Why I'm not buying a PS3

Sony has given me many, many reasons to ignore their PS3 and other products.

1. bleem!
bleem! (stylized that way) was an emulator for the Playstation, (that's right, the original) that ran on the PC and Dreamcast. Sony did not approve, and sued them for all that they had. While Sony actually lost the case (and thus emulation spread) Sony weakened bleem! using its near omnipotent legal staff, and the massive cost of going to court so much finally ended them.

2. Rootkits
"A rootkit is software that enables continued privileged access to a computer while actively hiding its presence from administrators by subverting standard operating system functionality or other applications... The term "rootkit" has negative connotations through its association with malware."  - Unceremoniously ripped from Wikipedia
In 2005, Sony used a rootkit (essentially a computer virus) onto music CDs in an effort to spy on their customers and slow down their computers. More information about this scandal is available on Wikipedia, but it managed to make headlines. While I won't go into too many details for the sake of time, the "United States Department of Homeland Security, issued an advisory on XCP DRM. They said that XCP uses rootkit technology to hide certain files from the computer user, and that this technique is a security threat to computer users." - Again ripped from Wikipedia.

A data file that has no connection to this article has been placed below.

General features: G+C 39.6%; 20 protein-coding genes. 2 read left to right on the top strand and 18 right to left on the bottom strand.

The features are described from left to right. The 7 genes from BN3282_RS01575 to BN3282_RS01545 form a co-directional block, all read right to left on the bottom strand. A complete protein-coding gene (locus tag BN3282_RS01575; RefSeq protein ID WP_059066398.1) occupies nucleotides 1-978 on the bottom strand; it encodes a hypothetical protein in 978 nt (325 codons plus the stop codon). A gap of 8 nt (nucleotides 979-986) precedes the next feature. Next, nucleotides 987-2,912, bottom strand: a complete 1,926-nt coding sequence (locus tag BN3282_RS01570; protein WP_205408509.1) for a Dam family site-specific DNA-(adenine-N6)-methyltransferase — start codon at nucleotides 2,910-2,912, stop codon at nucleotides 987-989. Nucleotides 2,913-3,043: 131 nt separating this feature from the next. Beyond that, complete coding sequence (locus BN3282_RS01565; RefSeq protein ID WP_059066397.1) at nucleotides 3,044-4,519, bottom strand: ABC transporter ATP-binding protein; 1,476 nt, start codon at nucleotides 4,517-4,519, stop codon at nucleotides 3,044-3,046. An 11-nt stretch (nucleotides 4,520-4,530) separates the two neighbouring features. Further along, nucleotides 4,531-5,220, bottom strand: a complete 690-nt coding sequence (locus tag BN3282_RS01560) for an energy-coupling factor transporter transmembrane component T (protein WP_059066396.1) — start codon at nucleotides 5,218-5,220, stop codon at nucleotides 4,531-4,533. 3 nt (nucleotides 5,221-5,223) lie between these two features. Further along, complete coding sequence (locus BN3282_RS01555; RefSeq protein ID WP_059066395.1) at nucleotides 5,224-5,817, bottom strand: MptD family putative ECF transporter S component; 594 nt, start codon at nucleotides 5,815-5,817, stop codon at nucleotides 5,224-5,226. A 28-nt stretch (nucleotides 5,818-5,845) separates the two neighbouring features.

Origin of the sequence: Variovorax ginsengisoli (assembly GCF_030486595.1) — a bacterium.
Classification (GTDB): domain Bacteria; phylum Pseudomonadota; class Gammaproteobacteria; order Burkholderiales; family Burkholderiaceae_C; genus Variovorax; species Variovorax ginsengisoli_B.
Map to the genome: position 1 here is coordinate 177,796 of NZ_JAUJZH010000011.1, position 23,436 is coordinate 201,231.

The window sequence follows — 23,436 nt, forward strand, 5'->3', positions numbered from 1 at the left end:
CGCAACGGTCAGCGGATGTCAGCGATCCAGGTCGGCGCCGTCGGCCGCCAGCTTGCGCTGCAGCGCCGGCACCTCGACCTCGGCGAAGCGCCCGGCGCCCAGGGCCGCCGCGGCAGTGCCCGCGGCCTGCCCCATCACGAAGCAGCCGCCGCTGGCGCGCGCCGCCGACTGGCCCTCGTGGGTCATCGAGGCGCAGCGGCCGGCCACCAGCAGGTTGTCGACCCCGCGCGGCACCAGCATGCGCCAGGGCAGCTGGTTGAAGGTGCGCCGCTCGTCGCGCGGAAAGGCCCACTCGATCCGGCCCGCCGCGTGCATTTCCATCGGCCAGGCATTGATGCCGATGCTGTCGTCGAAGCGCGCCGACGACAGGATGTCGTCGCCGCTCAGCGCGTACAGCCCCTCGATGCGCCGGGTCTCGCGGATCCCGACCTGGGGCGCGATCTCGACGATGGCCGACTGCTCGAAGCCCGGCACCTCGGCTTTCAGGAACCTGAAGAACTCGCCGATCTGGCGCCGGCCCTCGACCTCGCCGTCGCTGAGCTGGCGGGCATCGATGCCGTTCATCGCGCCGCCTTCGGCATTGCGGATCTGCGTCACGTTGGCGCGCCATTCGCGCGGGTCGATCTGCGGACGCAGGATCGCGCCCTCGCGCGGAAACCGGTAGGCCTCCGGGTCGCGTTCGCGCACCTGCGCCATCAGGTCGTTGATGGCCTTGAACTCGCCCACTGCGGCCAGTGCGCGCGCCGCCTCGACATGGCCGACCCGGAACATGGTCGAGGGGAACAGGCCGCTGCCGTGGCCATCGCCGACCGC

3. The PSP Go
The PSP Go is the latest (and most likely the last) revision of Sony's PSP. What's so amazing about the Go, you ask? It has no UMD drive! Hahaha, isn't that awesome? All the games and movies you bought in UMD format are now worthless, they won't work on a Go! The best part is, Sony doesn't care! They won't provide any means to dump your old games to your new console. Impressive use of technology!

4. Broken Promises